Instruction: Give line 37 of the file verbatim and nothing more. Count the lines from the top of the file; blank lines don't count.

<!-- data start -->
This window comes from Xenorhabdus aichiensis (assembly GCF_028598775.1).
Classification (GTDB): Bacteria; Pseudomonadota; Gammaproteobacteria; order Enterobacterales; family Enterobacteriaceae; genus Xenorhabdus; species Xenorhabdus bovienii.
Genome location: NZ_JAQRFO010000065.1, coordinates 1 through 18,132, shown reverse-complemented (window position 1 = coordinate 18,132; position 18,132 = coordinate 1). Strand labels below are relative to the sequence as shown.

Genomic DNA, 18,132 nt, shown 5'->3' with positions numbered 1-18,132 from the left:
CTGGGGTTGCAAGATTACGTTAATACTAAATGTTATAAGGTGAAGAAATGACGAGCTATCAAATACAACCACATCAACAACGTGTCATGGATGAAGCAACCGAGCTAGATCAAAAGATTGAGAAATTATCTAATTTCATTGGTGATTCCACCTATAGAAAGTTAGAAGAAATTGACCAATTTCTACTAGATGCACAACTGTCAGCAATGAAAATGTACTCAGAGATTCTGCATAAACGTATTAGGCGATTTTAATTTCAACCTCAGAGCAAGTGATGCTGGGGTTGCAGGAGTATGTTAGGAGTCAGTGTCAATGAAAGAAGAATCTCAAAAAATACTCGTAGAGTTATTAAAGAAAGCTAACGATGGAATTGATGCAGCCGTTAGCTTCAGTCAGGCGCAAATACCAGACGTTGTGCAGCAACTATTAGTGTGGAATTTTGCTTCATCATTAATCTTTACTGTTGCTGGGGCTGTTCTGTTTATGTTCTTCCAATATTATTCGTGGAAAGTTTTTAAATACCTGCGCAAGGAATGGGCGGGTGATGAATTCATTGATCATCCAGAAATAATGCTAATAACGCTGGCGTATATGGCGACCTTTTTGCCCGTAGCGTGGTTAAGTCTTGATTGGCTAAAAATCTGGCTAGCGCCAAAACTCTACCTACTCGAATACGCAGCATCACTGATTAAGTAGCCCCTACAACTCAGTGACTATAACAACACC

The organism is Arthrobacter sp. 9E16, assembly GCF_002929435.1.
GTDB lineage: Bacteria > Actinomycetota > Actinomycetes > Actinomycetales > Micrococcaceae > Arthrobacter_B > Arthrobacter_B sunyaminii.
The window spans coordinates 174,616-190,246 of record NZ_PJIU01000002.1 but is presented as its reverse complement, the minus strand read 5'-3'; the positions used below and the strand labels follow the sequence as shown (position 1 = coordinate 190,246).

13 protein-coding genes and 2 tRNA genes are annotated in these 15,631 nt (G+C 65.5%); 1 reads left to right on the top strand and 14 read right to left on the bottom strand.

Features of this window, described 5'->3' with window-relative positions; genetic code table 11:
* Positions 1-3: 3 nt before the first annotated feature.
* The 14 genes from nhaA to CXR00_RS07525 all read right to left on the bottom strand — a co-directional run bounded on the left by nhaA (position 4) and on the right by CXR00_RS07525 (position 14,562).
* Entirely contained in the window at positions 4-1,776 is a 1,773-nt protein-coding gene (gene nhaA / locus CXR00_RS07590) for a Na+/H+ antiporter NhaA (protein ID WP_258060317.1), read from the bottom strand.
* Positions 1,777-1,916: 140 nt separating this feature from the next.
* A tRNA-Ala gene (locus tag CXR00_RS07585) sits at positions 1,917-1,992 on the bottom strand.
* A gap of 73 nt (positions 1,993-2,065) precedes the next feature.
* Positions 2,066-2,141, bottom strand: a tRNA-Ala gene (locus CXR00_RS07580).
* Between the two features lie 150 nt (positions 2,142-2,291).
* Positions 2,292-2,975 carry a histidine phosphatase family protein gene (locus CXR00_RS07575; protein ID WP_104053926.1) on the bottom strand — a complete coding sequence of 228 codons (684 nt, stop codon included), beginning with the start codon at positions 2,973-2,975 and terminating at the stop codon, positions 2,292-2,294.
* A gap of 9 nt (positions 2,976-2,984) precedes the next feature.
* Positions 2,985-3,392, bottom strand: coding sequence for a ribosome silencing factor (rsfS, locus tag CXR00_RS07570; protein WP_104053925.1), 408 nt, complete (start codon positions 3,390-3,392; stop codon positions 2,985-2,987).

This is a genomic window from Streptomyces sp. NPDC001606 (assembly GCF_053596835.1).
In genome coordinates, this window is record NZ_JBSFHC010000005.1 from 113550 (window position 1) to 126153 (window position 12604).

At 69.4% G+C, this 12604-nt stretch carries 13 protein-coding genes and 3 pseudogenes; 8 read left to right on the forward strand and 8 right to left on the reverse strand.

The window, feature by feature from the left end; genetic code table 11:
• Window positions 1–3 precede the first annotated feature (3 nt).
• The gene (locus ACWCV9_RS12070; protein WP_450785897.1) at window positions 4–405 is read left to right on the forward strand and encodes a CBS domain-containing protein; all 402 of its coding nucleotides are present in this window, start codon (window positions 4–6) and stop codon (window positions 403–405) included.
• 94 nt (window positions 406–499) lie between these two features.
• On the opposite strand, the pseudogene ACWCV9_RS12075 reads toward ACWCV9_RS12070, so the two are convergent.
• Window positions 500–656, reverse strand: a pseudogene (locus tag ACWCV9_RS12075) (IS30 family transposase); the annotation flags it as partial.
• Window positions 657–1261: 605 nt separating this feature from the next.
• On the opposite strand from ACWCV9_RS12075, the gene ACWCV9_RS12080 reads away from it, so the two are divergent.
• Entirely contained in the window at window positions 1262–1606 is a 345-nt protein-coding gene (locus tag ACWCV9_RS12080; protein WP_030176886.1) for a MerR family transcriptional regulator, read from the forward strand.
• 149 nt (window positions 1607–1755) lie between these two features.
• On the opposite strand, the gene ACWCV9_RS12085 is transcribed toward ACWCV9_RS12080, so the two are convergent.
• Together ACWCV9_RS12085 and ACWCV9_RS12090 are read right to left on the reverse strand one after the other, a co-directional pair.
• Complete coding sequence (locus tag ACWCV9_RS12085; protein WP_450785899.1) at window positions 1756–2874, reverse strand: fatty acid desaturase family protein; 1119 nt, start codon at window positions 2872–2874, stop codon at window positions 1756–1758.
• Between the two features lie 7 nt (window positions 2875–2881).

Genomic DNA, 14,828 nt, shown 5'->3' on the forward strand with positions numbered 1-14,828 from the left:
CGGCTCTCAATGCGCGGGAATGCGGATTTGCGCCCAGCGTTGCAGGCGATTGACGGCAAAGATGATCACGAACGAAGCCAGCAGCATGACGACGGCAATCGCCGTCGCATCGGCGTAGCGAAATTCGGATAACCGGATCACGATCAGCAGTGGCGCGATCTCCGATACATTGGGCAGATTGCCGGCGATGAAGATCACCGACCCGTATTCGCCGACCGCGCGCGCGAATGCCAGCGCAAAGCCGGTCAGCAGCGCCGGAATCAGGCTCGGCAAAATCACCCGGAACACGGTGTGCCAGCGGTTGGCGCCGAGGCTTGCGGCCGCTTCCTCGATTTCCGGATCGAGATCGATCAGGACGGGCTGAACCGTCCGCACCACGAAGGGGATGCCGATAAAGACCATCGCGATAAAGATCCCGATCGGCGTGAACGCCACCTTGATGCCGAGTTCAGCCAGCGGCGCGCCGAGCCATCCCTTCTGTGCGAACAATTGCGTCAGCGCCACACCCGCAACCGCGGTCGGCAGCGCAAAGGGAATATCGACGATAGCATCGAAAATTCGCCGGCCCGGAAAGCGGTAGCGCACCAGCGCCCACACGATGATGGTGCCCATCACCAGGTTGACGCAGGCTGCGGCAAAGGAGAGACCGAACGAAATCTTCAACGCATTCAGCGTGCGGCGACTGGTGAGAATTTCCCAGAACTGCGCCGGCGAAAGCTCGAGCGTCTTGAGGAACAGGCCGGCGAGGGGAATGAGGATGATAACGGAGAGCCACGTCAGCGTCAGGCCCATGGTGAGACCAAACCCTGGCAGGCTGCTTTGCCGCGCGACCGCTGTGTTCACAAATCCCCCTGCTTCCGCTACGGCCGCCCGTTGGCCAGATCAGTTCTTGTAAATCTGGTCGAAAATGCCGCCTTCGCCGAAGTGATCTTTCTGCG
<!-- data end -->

• Complete coding sequence (locus tag ACWCV9_RS12085; protein WP_450785899.1) at window positions 1756–2874, reverse strand: fatty acid desaturase family protein; 1119 nt, start codon at window positions 2872–2874, stop codon at window positions 1756–1758.